Electronic Theses and Dissertations


Yu-Sheng Lee



Document Type


Degree Name

Doctor of Philosophy



Committee Chair

Matthew Smeltzer

Committee Member

James Gurney

Committee Member

Kenneth Ward

Committee Member

Meredith Ray


Lung cancer accounts for approximately 25% of all cancer deaths in the United States, and most long-term survivors of lung cancer undergo surgical resection. However, the effectiveness of surgical resection is impaired when tumor tissue remains at the margin of the resected specimen after the surgery, known as incomplete resection. The incidence of incomplete resection varies with patient demographic, clinical, surgeon, and institutional characteristics. The anatomic sites of margin involvement may also have impacts on long-term survival. Recommended postoperative treatment options for incomplete resection include re-resection, chemotherapy, and radiation therapy. However, some of these recommendations are not based on high-level evidence. A better understanding of the factors associated with margin positivity is needed to aid preoperative, intraoperative, and postoperative treatment decision making.The Mid-South Quality of Surgical Resection Cohort (MS-QSR) is a population-based dataset including > 95% of surgical resections of lung cancer in the Mid-South from 2009-2019. We evaluated the MS-QSR to disentangle the positive margins preoperative risk factors, the impact of postoperative treatments on positive margin, and survival outcomes.Among 3,414 patients evaluated in this study, 4.9% experienced incomplete resections. Risk factors associated with incomplete resection included male sex, unknown patients residency, advanced clinical stage (II and III), neo-adjuvant treatment, higher surgeon annual case volume, and urban location of hospital. Accurate TN (tumor and node) staging was a protective factor. Margin positivity was independently associated with an increase in the hazard of death (aHR=1.73, 95% CI: 1.40-2.13). Compared to complete resections, the anatomic sites significantly undermined the overall survival.We evaluated a hospital-based surgical quality metric called the risk-adjusted margin positivity (RAMP), which classified hospitals as underperformer, nonoutlier, or outperformer. In our analysis, the outperforming hospitals were more likely to attain quality criteria, had more surgeons with Cardiothoracic board certificate and predominant practice in thoracic or cardiovascular, and were more likely to be affiliated with a teaching program.Future work should focus on better identification of patients at risk for incomplete resection, improving the implementation of current guidelines and quality care at the institutional level, and generating higher level evidence to support postoperative treatment after incomplete resection.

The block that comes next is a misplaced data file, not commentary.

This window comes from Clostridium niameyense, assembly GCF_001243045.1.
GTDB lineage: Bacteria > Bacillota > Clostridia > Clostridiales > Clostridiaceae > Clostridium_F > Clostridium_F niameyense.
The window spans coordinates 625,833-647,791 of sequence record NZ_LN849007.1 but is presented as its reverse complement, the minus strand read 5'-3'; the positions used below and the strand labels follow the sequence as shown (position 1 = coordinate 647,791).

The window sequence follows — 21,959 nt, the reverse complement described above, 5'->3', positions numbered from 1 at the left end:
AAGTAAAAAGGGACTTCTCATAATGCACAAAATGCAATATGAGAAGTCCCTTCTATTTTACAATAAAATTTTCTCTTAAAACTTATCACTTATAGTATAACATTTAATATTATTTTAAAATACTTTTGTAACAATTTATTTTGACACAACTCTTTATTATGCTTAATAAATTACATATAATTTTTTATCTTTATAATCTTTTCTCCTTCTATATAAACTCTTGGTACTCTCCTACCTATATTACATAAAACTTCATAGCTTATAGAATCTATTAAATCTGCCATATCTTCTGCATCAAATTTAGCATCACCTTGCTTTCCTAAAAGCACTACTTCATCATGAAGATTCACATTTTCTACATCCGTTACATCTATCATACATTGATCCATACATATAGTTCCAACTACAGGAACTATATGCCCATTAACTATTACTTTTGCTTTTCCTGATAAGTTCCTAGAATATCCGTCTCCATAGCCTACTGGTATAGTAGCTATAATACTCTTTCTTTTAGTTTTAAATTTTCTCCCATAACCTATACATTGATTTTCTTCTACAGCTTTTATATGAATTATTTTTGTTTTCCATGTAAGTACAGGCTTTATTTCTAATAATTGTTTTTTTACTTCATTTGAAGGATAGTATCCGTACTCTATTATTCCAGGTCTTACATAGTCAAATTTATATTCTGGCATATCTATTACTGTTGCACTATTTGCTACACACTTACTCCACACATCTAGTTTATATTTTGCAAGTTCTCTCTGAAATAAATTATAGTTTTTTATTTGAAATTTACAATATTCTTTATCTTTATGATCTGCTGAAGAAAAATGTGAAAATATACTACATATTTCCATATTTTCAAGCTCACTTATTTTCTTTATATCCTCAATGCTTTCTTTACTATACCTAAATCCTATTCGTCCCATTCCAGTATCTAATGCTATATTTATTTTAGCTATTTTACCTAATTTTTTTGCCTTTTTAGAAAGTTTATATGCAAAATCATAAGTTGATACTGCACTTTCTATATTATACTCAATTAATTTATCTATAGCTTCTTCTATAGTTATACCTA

Data is provided by the student.

Library Comment

Dissertation or thesis originally submitted to ProQuest